Work in Sports
What We Learned
Three things we know after the Buccaneers-Vikings game
By Don Banks, Sports Illustrated
MINNEAPOLIS -- Off to their second 5-0 start in three seasons, the Minnesota Vikings put a little space between themselves and the rest of the NFC Central Division with an eventful 30-23 victory against the slumping Tampa Bay Bucs on Monday night at the Metrodome. Sports Illustrated's Don Banks checks in with three observations from the game:
1. It's a small club, and only the St. Louis Rams and Minnesota Vikings are in it. In matching the Rams' 5-0 start, the Vikings proved on Monday night they are once again a force to be reckoned with.
Just as they did in their record-breaking 1998 season, the Vikings used a fifth-game appearance on Monday Night Football to stamp themselves a legitimate Super Bowl contender. In that game, the 4-0 Vikings upset the defending NFC Central champion Green Bay Packers 37-24, snapping the Packers' 25-game regular-season home winning streak at Lambeau Field.
The similarities with that 1998 statement game are startling. That game, too, lifted Minnesota to 5-0, and altered the balance of power in the NFC Central. Proving Green Bay beatable on a cool, rainy evening at Lambeau, the Vikings elevated their sights and expectations for the rest of the season. Minnesota that season rode the momentum and sheer audacity of that game all the way to a 15-1 record and the NFC Championship Game.
This time, the Vikings again beat the defending division champion on a Monday night, burying the almost unanimously favored Bucs in third place, 2 1/2 games off the lead and three back in the loss column. Just as he did that night in Green Bay, Randy Moss had a major impact in the outcome. Moss had his coming out party at Lambeau, roasting the Packers' secondary and influencing the next two Green Bay drafts.
Against the Bucs, Moss was again front and center, with five catches for 118 yards, including the game-deciding 42-yard fourth-quarter touchdown pass from quarterback Daunte Culpepper. Moss' uncanny play-making ability allowed him to outleap Buc cornerback Donnie Abraham for the ball, and absorb a hit from oncoming strong safety John Lynch. Since entering the league in 1998, Moss leads the NFL with 34 touchdowns, three more than Dallas Cowboys running back Emmitt Smith.
Here's one footnote that can't make Minnesota's NFC Central opponents too comfortable: Of the 14 teams that started 5-0 in the 1990s, 13 went to the playoffs, 11 won division titles, seven reached the Super Bowl and five won it.
2. Here's a memo to the Bucs: Forget Keyshawn. Throw Jacquez Green the damn ball. It worked Monday night at the Metrodome. Tampa Bay's second receiver finished with a game-high 11 catches -- also a career high -- for 131 yards.
And Green nearly pulled off a game-tying miracle, coming dangerously close to catching quarterback Shaun King's game-ending Hail Mary in the end zone. The officials ruled that King's pass hit the ground before finding its way into Green's arms.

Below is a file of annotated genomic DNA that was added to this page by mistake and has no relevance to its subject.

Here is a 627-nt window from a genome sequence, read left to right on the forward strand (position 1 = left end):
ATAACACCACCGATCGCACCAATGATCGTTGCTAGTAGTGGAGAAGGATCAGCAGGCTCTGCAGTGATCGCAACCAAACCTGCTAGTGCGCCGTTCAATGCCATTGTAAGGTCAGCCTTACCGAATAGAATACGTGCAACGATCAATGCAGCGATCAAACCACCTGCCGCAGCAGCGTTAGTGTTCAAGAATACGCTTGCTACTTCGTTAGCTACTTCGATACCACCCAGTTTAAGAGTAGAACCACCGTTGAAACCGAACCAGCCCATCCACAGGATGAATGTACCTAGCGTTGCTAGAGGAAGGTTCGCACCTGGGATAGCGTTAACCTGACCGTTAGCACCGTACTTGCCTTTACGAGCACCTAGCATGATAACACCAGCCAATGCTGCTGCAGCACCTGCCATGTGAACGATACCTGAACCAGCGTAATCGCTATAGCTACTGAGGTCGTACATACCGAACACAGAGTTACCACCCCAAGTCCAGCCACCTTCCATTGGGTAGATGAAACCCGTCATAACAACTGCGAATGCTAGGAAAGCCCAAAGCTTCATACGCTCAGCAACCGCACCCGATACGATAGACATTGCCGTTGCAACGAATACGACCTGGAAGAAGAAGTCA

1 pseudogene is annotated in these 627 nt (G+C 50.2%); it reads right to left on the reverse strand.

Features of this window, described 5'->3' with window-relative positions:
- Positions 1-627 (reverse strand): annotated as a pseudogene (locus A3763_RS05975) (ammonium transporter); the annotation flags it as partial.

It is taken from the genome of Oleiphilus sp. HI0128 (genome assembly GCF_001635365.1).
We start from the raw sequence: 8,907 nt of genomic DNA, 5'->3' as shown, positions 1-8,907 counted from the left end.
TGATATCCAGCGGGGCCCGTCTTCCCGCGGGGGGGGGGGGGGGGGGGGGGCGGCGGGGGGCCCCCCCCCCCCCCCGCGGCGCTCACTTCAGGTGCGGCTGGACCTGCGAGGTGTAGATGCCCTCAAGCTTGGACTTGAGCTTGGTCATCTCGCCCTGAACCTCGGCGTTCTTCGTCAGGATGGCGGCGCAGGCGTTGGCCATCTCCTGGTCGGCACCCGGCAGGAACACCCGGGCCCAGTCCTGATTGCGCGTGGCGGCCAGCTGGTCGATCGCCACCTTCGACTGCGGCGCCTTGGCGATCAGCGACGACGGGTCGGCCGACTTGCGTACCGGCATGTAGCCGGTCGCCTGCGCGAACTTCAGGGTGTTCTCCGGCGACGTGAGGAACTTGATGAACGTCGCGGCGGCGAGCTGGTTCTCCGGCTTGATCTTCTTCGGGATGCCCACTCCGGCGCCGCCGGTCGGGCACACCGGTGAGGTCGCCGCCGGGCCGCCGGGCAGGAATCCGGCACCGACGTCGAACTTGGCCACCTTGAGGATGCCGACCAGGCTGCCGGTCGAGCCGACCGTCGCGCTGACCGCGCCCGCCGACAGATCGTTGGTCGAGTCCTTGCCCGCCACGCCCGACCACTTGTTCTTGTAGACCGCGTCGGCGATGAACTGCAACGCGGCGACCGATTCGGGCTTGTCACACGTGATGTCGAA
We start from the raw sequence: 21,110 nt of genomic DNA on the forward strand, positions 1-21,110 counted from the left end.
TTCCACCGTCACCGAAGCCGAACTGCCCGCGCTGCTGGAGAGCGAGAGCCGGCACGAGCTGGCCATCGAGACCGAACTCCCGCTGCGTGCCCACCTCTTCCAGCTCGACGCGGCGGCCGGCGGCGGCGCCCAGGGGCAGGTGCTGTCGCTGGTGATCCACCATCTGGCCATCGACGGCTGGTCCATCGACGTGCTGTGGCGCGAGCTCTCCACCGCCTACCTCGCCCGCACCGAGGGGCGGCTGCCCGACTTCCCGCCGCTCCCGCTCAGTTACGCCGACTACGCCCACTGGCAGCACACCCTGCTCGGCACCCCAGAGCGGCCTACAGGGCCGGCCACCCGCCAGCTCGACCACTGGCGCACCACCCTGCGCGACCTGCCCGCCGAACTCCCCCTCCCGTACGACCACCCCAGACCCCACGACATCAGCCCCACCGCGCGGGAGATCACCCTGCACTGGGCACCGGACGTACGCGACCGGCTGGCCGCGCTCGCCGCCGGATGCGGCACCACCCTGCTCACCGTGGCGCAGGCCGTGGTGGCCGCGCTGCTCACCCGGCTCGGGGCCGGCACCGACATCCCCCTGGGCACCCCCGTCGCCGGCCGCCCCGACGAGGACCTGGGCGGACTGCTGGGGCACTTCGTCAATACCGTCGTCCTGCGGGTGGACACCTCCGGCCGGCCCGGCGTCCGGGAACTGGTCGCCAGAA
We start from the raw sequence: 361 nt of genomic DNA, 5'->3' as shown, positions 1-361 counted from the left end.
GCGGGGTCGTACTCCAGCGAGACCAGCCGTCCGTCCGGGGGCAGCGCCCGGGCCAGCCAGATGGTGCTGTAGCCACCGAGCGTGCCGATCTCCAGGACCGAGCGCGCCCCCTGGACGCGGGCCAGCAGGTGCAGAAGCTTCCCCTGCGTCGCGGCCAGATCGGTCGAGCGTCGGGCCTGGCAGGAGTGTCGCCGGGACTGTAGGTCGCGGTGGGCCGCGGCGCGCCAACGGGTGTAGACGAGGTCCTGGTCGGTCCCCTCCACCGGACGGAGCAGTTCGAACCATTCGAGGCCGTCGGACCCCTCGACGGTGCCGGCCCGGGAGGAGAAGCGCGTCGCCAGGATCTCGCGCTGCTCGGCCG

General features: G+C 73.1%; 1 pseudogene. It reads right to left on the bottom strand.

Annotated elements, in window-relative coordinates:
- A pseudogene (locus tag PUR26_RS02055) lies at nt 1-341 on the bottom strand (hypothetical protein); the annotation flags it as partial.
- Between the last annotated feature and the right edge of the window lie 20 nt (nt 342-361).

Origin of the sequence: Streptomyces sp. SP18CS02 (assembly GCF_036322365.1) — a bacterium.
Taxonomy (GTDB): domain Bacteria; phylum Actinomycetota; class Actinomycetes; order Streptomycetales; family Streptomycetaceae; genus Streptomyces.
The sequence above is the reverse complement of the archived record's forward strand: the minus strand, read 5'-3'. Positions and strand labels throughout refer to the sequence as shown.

King looked much more comfortable throwing to Green than he ever has throwing to the high-priced Johnson. While Johnson struggled early in the game, fumbling away his first reception to set up a Vikings touchdown, and dropping another certain catch deep in Minnesota territory, Green got off to a flying start. His six catches for 67 yards in the first half proved that King had a go-to target on this night, and the Vikings never really found a way to counter him.
"Yeah, it was a good game for me, but it was bittersweet," said Green, who entered play with just 12 catches for 309 yards and touchdown in the Bucs' opening five games. "It was just another close game that we lost late. That's three weeks in a row."
3. Chalk up my vote for the idea of a redshirt season in the NFL. It's time to state the obvious: After riding the bench his entire rookie season, Vikings second-year quarterback Daunte Culpepper is performing at a level considerably above any of his five fellow Class of 1999 quarterbacks. While Tim Couch, Donovan McNabb, Akili Smith, Cade McNown and King all continue to ride the painful ebbs and flows of the NFL maturation process, Culpepper is relatively polished at this point and has avoided the valleys that come with a first-time starter.
Culpepper is 5-0 as a starter, becoming just the second Vikings quarterback to win his opening five games (Jeff George in 1999 was the other). The other five '99 quarterbacks? They're a combined 9-20 this season. Culpepper has eight touchdown passes -- five in the past two games -- more than anyone but McNabb (eight). His 1,222 passing yards trail only McNown's 1,254 yards and his 63.9 completion percentage is behind only Couch's 64.6.
In the biggest game of his brief NFL starting tenure, against Tampa Bay, Culpepper was a coolly efficient 15-of-19 for 231 yards, two touchdown passes and one touchdown run. Yes, Culpepper looked rattled by the Bucs' pass rush in the second half, and overall was sacked six times. But in all the key categories that you measure an NFL quarterback by, namely leading his team to victory, he succeeded where King failed Monday night.